Goa’s Gypsy Pilgrims3 min read . Updated: 18 Jan 2020, 12:40 PM IST
A new photo exhibition by Rohit Chawla inverts the Western stereotypical gaze of the Orient by focusing on the ‘exotic nomads’ who descend on Goa every winter
The images currently on display at The Project Cafe, Assagao, pulsate with a raw, edgy sensuality. One, for instance, features a man with dreadlocks intertwined with feathers. Another one features a mother-daughter duo, with the former dressed in a vibrant flamenco-style, two-layered skirt. With their hair adorned with flowers, both mother and daughter look directly into the camera—their gaze confident and almost fierce. Another set of images features a young boy and a heavily tattooed couple, with loops dangling from their ears. Each portrait makes a distinctive fashion statement offering a peek into the subject’s personality.
These “unstyled" and “unchoreographed" images form part of photographer Rohit Chawla’s continuing series Goa Style, which he has been working on since 2013. It etches quite a portrait of the “global nomads", as he calls them, who descend on Goa every winter. In fact, he attributes the mystique created around the sunshine state to these flower children and hippies, who started visiting Goa in the 1970s. “At a time when I was growing up with a very insular and conventional mindset of sorts, they made an uncensored, liberated and bold statement—something that continues to date," says Chawla, who is showing these photographs in Goa for the first time. These will also be part of a book being published by Mapin.
The series seems in sync with the style of photography practised by Richard Avedon, who is known for iconic natural images of personalities like Audrey Hepburn, The Beatles and Marilyn Monroe. “(Rohit) unveils moments that capture his muses in their deportment of fierce, unaffected pride. Like Avedon, he is interested in how portraiture captures the personality and soul of its subject," writes Priyanka Mathew, former regional director, Sotheby’s India, in response to the series. Chawla feels this is only natural, given that he loves the Avedon school of photography and feels fortunate to have assisted him briefly on one of his trips to the Kumbh Mela in the early 1990s. “It’s not about shooting ‘hippies’. Rather, it’s about finding characters, whose fashion quotient is original and organic. There were no obligatory stylists and makeup artists for these photos—and this holds true for most of my portraits," he says.
Chawla likes the textures that the portraits bring out, especially of the weathered skin, unaccustomed to photography studios and completely bereft of make-up at times.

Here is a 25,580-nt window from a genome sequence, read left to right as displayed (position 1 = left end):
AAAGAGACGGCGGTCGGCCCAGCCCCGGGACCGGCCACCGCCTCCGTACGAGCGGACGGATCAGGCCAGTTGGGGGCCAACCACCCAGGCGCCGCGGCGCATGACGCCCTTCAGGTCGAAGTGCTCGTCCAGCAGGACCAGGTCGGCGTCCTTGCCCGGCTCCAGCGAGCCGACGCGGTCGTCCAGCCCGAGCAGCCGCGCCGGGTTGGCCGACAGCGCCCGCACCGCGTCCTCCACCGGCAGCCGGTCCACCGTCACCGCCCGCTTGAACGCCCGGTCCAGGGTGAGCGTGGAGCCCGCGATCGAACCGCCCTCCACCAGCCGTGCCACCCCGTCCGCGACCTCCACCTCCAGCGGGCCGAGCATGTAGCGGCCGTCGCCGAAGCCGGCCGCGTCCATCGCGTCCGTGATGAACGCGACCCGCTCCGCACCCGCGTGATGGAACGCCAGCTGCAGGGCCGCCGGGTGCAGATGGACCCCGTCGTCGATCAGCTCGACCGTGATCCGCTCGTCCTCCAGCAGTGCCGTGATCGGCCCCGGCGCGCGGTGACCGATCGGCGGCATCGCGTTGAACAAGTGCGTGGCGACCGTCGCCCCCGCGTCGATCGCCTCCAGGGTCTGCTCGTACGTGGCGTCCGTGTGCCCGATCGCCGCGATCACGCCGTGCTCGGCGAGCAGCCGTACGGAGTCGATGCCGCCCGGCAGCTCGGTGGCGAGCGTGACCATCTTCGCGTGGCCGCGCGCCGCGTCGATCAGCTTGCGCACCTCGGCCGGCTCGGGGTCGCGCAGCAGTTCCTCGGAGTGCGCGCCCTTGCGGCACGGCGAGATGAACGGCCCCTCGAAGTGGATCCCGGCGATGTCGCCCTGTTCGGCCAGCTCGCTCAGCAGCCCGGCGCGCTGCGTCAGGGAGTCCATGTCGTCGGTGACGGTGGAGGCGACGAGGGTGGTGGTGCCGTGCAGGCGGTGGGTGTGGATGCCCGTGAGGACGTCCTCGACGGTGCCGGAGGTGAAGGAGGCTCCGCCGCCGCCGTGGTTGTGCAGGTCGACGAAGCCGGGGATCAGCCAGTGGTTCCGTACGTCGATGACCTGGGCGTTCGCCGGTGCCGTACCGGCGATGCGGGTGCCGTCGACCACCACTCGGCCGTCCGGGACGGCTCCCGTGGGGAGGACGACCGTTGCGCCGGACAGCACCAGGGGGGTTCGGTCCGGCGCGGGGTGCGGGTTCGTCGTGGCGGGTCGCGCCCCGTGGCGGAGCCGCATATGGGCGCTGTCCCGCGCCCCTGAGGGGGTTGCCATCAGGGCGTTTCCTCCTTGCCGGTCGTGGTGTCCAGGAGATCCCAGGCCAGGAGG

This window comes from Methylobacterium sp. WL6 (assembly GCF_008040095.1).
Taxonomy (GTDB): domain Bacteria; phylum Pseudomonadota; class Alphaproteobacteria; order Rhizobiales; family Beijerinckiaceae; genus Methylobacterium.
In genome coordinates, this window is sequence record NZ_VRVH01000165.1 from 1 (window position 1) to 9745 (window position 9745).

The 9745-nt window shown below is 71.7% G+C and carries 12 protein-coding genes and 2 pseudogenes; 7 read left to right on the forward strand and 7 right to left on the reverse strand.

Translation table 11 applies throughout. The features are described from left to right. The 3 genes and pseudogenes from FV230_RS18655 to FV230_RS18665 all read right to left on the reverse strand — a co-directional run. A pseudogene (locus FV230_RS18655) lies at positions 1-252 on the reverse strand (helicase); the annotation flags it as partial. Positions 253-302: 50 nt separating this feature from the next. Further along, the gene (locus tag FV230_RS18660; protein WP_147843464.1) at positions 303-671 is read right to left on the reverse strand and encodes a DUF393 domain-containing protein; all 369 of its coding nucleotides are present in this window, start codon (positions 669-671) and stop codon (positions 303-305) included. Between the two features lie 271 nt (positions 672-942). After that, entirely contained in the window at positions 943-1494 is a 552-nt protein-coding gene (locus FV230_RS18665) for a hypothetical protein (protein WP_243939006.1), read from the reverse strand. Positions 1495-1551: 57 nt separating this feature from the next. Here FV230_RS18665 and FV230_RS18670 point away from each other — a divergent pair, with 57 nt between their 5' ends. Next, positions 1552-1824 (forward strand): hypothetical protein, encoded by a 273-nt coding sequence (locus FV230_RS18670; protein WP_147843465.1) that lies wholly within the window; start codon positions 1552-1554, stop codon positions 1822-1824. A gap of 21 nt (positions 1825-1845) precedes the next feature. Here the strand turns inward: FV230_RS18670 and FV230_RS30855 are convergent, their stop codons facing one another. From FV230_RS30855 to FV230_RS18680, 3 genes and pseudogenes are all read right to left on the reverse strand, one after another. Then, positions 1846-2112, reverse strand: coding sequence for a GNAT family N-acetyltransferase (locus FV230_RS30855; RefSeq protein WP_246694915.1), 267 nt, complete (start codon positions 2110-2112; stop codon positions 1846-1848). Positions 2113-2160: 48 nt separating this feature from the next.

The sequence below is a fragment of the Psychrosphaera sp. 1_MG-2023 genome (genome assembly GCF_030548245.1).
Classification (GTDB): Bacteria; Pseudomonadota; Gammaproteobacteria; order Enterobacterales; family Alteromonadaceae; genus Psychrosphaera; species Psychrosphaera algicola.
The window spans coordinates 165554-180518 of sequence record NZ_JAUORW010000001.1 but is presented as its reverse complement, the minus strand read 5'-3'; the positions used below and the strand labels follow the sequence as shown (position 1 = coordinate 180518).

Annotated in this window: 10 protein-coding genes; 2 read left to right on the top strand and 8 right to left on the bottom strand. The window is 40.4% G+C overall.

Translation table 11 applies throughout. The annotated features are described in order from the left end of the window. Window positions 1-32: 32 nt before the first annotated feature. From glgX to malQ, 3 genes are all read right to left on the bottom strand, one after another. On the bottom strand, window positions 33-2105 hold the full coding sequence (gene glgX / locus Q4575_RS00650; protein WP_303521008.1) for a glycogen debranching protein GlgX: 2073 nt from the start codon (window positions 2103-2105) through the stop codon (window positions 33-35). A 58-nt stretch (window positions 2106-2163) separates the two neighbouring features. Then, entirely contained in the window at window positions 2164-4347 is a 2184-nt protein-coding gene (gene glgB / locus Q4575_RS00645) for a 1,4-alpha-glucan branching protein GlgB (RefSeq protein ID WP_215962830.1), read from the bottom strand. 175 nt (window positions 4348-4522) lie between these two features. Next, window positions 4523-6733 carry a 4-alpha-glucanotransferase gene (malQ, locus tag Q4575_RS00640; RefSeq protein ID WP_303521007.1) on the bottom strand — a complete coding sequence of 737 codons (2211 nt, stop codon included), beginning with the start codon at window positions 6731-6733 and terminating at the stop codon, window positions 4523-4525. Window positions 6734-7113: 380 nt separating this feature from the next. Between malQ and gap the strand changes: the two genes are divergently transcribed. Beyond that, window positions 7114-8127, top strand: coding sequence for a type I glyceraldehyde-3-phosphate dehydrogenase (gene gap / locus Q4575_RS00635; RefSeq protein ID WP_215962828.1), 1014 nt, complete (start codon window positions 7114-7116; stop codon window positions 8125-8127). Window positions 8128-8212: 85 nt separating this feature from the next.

He finds his subjects in the most unexpected of places—from parties and coffee shops to supermarkets and streets. For instance, Chawla came across a couple on a motorcycle, with their child, on the street where he lives. The series also features an image of a man sporting a Conan the Barbarian look. Chawla met him at a café and asked him to come home for a shoot. “Imagine him landing up early one morning on a Vespa dressed in the same clothes, and my father-in-law opening the door equally nonchalantly," he says.
He takes these “nomads" out of the everyday tableau of life and photographs them against a simple white wall at his home in Assagao, Goa. The starkness highlights their unique style. Was it challenging to get strangers to pose for him? He maintains that the people who wear these clothes are very comfortable in their skin. “They are very inward-looking people and completely at ease with themselves," Chawla says.
This is not the first time that one has seen him work with austere backgrounds. For his series Wanderlust, which started in 2004, he would travel to Gujarat, set up a white background and then shoot members of the Rabari nomadic tribe, creating the same minimalism.
Projects such as Goa Style have their roots in a sense of fatigue with foreign photographers making a beeline to India in search of the “exotic", and doing endless shoots of the Naga sadhus. According to Chawla, he has tried inverting the stereotypical Western gaze of the Orient on its head in this series by deliberately shifting the gaze to the “exotic nomads" coming to live in Goa. He feels this also stems from the fact that he comes from the world of advertising where every-thing is, “at best, a beautiful lie". “I got tired of doing shoots where a stylist and an army of 20 people would create a synthetic reality bereft of any soul," he says. “However, in the Goa Style series, there are no lights, no props, no over-the-top sets. There are just those elusive 5 minutes, the subjects and me, some silence and maybe a beautiful truth."
Goa Style is on view at The Project Cafe, Goa, till 1 February.